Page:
Chertoff also said that strong encryption is especially important when critical industries, like power generation, could potentially need to repel attacks. "We've been telling [industry] the responsibility is on you," said Chertoff. "So if we're going to ask the private sector to be partners, whether it's information or operating controls systems, we need to give them the tools to complete the mission."
That sentiment of encryption as a valuable tool at all levels was also the basis of Secretary of Defense Ashton Carter's assertion that he is "not a believer in backdoors or a single technical approach to a complex problem." Carter said that the Department of Defense uses the same encryption systems as everyone else, and that without strong encryption there is no way to secure communications between tanks, ships, and so on.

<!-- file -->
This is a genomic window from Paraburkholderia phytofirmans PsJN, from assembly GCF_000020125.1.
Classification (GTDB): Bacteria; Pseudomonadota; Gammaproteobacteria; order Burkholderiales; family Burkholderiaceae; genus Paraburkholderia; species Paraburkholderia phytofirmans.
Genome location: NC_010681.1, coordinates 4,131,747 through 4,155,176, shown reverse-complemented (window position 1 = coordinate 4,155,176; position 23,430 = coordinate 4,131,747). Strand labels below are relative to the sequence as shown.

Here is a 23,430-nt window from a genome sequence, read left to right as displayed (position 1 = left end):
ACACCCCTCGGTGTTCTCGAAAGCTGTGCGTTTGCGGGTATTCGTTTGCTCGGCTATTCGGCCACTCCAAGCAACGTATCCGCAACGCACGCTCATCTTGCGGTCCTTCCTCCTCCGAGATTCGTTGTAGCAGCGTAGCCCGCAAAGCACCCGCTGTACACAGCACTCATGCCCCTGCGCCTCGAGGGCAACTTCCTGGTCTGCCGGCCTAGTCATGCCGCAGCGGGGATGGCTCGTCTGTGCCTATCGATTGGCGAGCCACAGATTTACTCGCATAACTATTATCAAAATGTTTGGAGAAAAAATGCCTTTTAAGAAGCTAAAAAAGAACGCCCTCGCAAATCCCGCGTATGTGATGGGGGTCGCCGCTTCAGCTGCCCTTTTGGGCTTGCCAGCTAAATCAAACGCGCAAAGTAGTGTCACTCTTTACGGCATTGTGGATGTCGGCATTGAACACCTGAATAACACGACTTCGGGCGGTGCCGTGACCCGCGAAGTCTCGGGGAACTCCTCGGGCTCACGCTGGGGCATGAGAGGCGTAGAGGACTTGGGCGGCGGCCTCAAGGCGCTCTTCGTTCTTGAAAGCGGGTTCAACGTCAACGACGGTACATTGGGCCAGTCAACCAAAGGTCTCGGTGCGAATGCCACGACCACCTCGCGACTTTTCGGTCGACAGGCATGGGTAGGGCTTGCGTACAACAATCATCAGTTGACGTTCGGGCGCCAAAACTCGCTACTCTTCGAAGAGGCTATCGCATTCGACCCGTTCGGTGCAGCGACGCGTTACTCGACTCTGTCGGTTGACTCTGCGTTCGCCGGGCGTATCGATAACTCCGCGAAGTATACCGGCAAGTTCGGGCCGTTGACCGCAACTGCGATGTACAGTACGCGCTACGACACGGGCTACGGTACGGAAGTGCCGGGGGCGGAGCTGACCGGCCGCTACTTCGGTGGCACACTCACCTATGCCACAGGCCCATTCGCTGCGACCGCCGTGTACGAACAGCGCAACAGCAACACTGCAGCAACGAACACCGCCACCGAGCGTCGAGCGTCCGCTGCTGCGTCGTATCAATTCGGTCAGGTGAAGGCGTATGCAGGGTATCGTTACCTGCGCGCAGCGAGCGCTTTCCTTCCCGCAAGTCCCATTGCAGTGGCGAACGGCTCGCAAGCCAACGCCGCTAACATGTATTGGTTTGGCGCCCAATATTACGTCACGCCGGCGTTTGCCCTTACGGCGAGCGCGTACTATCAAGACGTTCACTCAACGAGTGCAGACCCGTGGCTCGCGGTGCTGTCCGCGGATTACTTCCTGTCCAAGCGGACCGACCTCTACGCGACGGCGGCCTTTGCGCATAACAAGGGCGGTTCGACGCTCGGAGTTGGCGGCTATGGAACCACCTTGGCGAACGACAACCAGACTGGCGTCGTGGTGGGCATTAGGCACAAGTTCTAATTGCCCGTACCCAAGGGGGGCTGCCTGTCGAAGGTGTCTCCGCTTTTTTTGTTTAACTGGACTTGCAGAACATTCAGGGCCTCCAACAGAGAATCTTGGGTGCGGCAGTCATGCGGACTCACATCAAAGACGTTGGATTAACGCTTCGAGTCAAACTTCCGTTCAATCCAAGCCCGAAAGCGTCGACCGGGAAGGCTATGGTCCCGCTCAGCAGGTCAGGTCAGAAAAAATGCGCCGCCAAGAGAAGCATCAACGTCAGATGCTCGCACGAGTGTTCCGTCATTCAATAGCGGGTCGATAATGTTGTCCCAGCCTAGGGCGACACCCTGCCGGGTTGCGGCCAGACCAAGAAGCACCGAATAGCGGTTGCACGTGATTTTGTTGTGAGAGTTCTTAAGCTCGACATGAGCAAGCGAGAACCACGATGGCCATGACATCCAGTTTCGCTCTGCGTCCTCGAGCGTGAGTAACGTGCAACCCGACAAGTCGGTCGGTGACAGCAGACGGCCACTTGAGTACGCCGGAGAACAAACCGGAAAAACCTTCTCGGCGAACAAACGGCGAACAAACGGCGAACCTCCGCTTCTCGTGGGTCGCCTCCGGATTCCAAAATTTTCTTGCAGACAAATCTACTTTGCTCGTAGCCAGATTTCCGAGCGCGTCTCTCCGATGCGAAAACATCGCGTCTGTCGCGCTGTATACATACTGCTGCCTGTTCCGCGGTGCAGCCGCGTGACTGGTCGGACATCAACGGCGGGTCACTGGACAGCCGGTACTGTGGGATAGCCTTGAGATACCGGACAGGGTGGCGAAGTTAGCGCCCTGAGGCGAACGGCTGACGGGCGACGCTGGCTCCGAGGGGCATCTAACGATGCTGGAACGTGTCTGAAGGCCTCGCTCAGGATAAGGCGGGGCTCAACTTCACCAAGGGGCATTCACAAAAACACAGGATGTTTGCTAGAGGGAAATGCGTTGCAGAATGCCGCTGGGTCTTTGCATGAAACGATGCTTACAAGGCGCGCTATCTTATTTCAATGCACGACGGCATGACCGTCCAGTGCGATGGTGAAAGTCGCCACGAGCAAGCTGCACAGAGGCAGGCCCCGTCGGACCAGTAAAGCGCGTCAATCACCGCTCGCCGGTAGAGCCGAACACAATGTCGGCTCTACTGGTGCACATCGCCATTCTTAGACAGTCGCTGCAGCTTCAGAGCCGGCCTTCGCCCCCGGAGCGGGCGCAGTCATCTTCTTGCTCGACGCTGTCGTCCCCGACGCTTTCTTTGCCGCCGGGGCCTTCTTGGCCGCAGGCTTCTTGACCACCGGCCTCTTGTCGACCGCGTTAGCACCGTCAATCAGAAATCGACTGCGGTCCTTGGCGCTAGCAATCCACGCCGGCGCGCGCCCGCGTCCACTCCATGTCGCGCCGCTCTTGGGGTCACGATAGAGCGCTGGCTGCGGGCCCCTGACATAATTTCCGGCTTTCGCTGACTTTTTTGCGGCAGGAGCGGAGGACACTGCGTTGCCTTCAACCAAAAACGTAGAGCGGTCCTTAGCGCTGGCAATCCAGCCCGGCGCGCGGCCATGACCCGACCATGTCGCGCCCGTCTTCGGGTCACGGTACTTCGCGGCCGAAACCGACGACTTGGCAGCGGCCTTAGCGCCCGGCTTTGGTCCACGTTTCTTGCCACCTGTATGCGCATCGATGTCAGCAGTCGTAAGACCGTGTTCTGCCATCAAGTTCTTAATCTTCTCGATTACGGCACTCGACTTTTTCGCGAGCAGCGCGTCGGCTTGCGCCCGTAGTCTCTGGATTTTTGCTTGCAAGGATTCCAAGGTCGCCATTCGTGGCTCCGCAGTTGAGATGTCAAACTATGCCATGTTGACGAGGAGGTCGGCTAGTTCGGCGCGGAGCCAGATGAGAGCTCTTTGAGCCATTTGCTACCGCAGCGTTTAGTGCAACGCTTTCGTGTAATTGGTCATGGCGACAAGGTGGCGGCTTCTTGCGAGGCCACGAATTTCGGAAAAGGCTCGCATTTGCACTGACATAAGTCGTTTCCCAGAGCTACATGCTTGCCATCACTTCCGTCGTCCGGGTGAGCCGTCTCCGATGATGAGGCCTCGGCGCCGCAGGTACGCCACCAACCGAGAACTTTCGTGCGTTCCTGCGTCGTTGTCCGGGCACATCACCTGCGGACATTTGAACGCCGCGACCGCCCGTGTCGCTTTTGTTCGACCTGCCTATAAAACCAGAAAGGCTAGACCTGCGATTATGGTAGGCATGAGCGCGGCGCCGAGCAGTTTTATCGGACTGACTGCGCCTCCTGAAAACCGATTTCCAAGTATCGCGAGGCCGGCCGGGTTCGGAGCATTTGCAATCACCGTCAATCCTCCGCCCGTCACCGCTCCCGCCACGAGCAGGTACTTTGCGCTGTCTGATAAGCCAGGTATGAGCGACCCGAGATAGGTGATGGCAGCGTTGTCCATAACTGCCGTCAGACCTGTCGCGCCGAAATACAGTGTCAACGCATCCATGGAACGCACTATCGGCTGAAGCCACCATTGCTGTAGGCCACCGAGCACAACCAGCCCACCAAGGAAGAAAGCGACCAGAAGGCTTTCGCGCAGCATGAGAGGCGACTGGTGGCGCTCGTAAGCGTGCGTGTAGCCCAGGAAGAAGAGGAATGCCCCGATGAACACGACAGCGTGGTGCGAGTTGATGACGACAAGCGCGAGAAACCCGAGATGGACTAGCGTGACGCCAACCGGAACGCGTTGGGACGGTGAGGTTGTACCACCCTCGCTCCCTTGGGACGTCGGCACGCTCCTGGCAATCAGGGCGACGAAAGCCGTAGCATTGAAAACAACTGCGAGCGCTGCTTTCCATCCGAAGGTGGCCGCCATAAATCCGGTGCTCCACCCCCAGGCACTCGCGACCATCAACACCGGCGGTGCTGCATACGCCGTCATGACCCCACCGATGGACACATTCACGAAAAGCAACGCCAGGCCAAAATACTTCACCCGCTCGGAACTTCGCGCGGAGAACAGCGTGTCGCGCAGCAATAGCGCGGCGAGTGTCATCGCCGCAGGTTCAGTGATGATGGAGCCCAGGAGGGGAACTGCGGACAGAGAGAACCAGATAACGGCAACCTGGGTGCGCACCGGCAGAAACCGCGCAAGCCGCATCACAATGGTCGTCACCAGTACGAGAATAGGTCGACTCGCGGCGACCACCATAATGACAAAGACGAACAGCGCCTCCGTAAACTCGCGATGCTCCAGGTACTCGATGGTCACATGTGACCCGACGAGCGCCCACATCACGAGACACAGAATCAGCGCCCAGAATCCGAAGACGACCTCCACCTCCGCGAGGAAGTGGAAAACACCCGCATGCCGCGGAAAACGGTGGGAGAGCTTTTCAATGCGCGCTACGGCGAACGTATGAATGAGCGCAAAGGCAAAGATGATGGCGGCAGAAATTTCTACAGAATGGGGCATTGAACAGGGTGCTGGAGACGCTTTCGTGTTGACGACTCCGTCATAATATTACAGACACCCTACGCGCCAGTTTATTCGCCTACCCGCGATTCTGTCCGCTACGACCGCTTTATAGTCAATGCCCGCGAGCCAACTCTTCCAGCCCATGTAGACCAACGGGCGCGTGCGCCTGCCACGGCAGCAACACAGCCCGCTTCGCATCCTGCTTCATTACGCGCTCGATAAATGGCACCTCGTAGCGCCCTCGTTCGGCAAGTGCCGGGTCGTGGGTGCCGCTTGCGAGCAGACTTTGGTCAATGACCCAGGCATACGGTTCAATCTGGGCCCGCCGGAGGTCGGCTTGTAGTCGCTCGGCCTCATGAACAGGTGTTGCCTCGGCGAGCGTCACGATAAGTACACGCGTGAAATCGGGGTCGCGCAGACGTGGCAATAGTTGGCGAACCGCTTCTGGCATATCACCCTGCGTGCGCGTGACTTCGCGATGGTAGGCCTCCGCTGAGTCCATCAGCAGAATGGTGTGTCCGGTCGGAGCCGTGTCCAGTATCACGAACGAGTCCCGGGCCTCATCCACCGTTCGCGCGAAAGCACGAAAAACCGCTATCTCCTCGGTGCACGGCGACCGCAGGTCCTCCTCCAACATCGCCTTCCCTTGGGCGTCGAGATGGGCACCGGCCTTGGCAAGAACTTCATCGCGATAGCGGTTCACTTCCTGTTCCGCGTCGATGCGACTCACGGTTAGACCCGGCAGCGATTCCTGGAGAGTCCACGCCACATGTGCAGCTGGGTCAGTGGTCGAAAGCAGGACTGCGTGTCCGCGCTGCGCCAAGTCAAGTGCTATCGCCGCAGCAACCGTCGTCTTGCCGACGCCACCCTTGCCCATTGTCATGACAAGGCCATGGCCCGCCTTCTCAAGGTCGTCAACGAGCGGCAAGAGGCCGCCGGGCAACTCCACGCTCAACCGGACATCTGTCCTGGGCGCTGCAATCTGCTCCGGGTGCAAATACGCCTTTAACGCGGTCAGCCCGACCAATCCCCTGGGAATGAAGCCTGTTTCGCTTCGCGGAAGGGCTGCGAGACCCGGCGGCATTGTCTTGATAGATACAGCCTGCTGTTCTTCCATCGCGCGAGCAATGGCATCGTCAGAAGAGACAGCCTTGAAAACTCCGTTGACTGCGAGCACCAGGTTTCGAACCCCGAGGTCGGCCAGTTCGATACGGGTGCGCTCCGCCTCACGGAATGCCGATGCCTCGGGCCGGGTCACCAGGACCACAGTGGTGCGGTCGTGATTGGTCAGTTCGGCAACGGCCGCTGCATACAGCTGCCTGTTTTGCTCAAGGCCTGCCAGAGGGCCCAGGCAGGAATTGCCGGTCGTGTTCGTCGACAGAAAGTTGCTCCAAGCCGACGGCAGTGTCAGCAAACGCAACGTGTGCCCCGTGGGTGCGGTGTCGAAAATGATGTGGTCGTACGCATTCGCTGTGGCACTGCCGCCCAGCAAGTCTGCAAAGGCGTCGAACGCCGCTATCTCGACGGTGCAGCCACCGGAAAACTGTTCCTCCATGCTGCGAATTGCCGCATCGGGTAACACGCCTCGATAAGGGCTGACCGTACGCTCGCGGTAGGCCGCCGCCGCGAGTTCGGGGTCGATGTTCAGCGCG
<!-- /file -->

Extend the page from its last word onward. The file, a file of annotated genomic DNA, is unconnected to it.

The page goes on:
Much of the argument against backdoors in encryption systems hinges on the possibility of unauthorized access to those doors. In this context, the backdoor meant to enable law enforcement or intelligence gathering becomes a major vulnerability when in the hands of an attacker. This is usually a hypothetical situation, but security researcher and one of the minds behind the Signal app, Moxie Marlinspike, argued that it might have already happened.
He pointed to Dual_EC_DRBG, a psuedo-random number generator endorsed by the NSA and the National Institute of Standards and Technology, which contained a backdoor. The flawed generator was in use on Juniper Systems servers, which was secretly hacked and had control of the backdoor presumably placed in the hands of the attackers. Marlinspike pointed out that these servers were possibly in use at the U.S. Office of Personnel Management at the time of the massive OPM breach.
"It's entirely possible that a U.S. backdoor was used to gain access to a U.S. system," said Marlinspike.